Overweight and Stress
Overweight is a major stressor, the stress being recognized by the physical body, the skeleton, and the muscles; as well as the emotions and one’s sense of propriety, or self-image. The stress on the bones causes them to react by taking up additional calcium, a very small item, but it adds to the total metabolic load on the body. Were the physical stress which is directly seen the only problem, that would be considerable, but there is also the matter of nourishing and cleansing all the extra flesh. With the acquisition of each five pounds of extra weight, four miles of blood vessels must be grown, and sufficient blood produced to fill the blood vessels. Wastes must be cleared away from this extra flesh, and nutrients manufactured in the liver to maintain it. Stress is piled on top of stress.
Overeating puts stress on chemical systems. Large quantities of chemicals and enzymes must be made to digest the food, energy must be mobilized to operate the pumps used in absorbing the nutrients, and much additional work falls on the liver. As stress is experienced by the liver, an acceleration of aging ensues, and nutrients and wastes back up in the blood. This condition results in blood having properties that make it more difficult to be pumped into the smallest blood vessels. The heart then begins to participate in chronic stress. The accumulation of various waste products, nutrients, and metabolites eventually causes high blood cholesterol and triglycerides, high blood sugar, high serum iron and salt, higher blood kidney wastes, and even an increased number of blood cells. The elevation of these substances in the blood is a feature of the aging process. When it occurs in young people, it must be labeled accelerated aging.
Since no one understands what stress to the liver or other organs of metabolism really feels like, the individual begins to feel as if he is tired. Weakness and fatigue are probably the commonest complaints a physician gets from his patients. much of weakness and fatigue have their origin in overeating and its twin sister, under- exercising.
The treatment of choice for fatigue due to stress is cutting down on food and picking up on exercise. Concentrated foods, those having high nutrient density, especially should be cut down. That would include foods high in fats, salt, sugar or honey, nuts, seeds, and all dairy products, eggs, and meats.
Prolonged mental activity if unrelieved by physical exercise can result in stress. Since the general direction of electrical currents of thoughts in the brain is on a horizontal plane, simplistically speaking, and the general direction of electrical impulses coming up from the muscles in physical exercise is in a vertical plane, the horizontal electrical impulses are interrupted by the vertical, relieving the stress produced by long periods of thought. To increase one’s physical exercise decreases the wear and tear on the circuits of the brain brought about by dwelling on any subject. Worrying tends to injure the mind when it is long continued to the exclusion of other electrical activity of the brain.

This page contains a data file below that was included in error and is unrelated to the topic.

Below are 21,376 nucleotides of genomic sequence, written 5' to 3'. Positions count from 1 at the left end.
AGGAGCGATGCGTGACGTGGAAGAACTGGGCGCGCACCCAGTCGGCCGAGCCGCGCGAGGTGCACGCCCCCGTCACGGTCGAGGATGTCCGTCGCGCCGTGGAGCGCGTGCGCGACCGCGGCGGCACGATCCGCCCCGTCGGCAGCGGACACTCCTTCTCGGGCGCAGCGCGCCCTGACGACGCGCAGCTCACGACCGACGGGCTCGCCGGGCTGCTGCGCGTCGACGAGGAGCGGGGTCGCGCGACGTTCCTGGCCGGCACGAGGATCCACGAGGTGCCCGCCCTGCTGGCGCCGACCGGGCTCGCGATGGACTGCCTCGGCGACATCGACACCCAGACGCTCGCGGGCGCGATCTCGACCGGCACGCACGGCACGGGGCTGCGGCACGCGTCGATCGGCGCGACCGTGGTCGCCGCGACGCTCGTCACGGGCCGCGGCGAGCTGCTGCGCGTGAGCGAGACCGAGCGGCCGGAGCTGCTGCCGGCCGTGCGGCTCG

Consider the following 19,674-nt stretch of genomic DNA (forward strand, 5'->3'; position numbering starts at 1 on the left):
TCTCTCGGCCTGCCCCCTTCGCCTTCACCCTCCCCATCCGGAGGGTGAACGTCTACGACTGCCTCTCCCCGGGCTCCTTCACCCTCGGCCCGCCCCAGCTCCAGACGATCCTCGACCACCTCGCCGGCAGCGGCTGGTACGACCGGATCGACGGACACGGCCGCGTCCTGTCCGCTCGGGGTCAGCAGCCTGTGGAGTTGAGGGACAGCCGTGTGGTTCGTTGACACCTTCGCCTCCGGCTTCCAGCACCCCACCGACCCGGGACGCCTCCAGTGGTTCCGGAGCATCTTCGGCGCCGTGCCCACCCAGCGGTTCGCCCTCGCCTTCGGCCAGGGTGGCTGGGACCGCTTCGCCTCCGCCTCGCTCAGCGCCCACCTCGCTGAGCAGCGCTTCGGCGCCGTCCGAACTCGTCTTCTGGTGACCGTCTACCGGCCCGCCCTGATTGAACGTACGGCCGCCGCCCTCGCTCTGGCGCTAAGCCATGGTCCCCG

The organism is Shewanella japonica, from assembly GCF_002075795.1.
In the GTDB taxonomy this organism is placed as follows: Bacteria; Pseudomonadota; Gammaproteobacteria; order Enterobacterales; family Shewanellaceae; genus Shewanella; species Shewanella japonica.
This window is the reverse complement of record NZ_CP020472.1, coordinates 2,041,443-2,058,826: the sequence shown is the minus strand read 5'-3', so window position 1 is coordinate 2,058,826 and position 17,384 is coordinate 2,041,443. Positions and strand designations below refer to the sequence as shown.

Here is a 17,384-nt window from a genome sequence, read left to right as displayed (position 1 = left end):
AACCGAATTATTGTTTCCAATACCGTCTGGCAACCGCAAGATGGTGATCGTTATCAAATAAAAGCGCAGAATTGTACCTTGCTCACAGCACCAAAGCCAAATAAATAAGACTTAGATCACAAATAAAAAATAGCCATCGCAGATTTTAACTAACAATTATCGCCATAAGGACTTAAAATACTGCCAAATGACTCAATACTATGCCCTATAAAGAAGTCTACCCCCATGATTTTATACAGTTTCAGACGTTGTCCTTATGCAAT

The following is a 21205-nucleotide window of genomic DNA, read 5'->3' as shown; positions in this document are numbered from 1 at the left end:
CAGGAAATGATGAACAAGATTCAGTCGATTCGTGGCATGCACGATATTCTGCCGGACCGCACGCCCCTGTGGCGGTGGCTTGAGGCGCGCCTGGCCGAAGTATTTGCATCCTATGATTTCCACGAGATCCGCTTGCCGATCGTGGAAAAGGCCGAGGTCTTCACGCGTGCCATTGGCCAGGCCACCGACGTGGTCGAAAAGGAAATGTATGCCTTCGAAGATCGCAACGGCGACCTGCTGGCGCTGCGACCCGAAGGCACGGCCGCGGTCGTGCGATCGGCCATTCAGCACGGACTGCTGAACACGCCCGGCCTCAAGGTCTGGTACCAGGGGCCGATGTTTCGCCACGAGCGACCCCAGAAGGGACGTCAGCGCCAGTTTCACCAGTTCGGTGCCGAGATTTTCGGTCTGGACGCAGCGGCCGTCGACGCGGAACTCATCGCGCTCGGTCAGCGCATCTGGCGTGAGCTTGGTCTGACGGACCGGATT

We have already alluded to the fact that accelerated aging can result from stress. This condition is what Hans Selye called the “general adaption syndrome.” Stress begins, as Selye pointed out, by a minor adaption to a stressful or injurious condition. The body diverts some of its excess energy to adjusting to the injury. If this condition continues, the body settles down to permanently diverting some of its energy to making the adjustment to stress. If the continued stress is of such a nature that enough of the excess energy of the body is taken up in making the adaption, the time will finally come when one simply gives out of energy and oversteps one’s ability to make continued adaptations to the stresses of life. At this point, we have a general breakdown in the metabolic and even emotional systems. The reaction may result in the sudden onset of allergies, infections, pain, neuroses, or even a “mental breakdown.”
Noise has been shown to increase the stress level of those continually exposed to it, to the point of shortening life, and making the quality of life less than expected. Those who work 20 years or more around noisy equipment have a life span 5 years shorter than those working in quieter areas of the same firm.
Television almost consistently raises the catecholamine (stress hormone) level in the blood regardless of the programming. Wilhelm Raab reported on an investigation of movies in which he showed an elevation in urinary stress hormones for several hours after beginning to watch. Rock music has also been shown to affect the body systems adversely.
One should handle stress by getting rid of the stressing agent as much as is possible. If this is not possible, then one should use other mechanisms to attempt to compensate. Taking physical exercise will combat emotional stress. Prayer can help one to have wisdom as well as peace. We recommend that one be keenly attuned to stress, and that it not be allowed to continue unopposed. To do so is making an appointment with a general breakdown of one’s body systems.